Aaaah, Elu Thingol, arguably the winner of Middle-Earth's annual Meanest Old Bastard contest the entire First Age in a row (after Feanor died, anyway). I feel so very guilty for liking the jerk. Hopefully, people won't look at me that funny after this piece.

Rejoin the Dance

A tale of the hidden kingdom of Doriath, as derived from the Silmarillion, translated from the Elven tongues by J. R. R. Tolkien.

Historian's note: takes place a number of months after the first death of Luthien Tinuviel, only daughter of Thingol and Melian.

I saw her again today out of the high window overlooking the woods. She was dancing, ribbons and veils swirling in rhythm about her flawless form, nightingales accompanying her as she moved. There was a certain light upon her that I am not sure I can describe, as if she was more alive than usual, if that is even possible. I have no illusions that she may be celebrating, nay, I cannot think she is happy at all. But there is an acceptance in the way she faces the storm that glows in her eyes like sunshine, and is most painfully clear when I look into them, and see my own fading, almost unfamiliar reflection.

She dances a lot of late, and always when I am there to see it.

It is as if she is trying to say something that cannot be conveyed in words, or perhaps she has tried words already in one of the times I was not listening. I listen to her less and less, she says it will be my downfall eventually.

Naturally, she knows, Melian the Wise.

I wonder what she thinks, dancing before me, because she must know I am watching. What is this secret that she has and cannot share with me in plain words? Does she think I will not understand it? Possibly that is what she thinks, my all-knowing Melian. There is such pity in her eyes when she looks at me, but no less pity than in the eyes of all my people. Poor King Thingol, miserable, old King Thingol, who no longer speaks, no longer eats or sleeps unless made to, who wastes away as a mortal man, body and spirit failing, soon to join his dead daughter over the sea.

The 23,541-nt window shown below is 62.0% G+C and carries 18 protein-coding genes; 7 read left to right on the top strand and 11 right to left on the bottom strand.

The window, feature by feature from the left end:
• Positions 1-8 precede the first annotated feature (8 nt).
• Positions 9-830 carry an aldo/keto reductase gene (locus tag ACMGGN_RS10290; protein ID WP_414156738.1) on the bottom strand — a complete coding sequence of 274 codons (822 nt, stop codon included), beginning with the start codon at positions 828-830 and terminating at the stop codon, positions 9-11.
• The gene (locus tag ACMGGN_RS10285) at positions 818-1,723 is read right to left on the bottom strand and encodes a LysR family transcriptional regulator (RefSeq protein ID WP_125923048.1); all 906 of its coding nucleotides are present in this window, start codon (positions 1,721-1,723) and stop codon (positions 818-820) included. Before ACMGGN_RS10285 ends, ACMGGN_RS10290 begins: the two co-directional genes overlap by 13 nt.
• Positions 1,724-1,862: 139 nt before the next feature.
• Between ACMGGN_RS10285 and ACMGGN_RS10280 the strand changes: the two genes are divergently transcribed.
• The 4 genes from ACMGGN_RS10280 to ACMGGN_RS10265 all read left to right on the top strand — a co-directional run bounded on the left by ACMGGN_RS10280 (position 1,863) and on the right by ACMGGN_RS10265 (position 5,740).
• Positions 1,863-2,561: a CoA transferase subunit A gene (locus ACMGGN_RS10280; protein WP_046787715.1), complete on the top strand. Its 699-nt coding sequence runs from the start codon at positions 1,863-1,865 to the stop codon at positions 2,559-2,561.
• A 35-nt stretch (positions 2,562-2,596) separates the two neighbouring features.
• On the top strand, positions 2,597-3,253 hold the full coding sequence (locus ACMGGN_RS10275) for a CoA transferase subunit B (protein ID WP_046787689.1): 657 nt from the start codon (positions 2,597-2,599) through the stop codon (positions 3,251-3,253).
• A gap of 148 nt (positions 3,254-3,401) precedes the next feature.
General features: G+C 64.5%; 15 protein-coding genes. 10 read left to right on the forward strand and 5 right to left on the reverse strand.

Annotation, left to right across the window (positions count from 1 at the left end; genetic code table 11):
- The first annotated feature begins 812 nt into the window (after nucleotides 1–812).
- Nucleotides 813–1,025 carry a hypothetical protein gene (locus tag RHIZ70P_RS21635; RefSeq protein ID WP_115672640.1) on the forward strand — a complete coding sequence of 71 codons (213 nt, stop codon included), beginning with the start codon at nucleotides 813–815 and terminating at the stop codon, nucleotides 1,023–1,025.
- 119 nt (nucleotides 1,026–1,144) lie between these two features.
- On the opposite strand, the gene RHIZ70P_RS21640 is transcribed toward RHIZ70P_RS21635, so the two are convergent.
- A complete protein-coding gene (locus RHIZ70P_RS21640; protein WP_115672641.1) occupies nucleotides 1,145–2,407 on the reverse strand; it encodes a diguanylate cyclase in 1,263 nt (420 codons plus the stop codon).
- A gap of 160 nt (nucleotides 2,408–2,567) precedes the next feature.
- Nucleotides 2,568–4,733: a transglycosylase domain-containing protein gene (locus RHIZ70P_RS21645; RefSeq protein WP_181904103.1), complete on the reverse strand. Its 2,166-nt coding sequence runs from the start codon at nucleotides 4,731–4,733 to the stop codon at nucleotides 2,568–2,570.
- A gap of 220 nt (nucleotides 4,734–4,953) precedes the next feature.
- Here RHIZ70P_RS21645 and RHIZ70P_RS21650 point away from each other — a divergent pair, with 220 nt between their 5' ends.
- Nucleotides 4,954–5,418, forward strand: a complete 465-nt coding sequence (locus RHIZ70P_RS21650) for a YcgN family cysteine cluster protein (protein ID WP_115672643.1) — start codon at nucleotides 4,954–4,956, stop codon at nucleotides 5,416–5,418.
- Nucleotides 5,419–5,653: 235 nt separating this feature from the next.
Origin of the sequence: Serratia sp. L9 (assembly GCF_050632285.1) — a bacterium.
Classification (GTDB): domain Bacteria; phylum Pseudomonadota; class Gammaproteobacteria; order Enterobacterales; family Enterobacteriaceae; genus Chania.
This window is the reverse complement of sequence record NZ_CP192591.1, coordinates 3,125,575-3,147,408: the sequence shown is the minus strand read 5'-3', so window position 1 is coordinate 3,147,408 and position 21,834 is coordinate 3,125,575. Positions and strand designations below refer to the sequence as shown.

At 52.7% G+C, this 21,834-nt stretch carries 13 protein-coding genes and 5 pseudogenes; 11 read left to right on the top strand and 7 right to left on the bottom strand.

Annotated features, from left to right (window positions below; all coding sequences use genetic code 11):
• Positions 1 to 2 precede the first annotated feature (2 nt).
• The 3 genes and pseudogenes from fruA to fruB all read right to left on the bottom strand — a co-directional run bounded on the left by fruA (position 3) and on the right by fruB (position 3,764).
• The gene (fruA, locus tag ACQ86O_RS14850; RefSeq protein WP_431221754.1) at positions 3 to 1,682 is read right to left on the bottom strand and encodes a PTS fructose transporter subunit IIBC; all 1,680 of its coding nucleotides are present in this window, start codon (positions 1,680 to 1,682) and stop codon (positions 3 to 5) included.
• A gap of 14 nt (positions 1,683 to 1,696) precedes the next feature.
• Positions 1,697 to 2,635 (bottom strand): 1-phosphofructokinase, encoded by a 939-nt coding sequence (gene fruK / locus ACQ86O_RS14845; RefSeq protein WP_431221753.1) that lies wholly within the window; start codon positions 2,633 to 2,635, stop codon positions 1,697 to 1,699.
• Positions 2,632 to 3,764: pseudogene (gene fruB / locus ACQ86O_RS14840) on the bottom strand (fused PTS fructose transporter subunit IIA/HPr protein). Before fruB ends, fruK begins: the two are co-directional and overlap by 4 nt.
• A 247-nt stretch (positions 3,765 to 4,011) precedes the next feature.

Luthien! Your mother dances alone here in the mortal lands…

I tried to be angry with Melian, but I cannot. Her beauty as she dances is beyond anything to be seen in those vast lands, save perhaps that accursed jewel the accursed human who ensnared my Luthien brought here. Small price, he said! Toward him, I do feel anger, the only feeling I seem to have left other than melancholy, slow and eating at the spirit. I hate him with a passion I thought Elves were not capable of. All of my soul is spent on hating him, and longing for my child, I feel it gnawing at me constantly.

Except when Melian dances.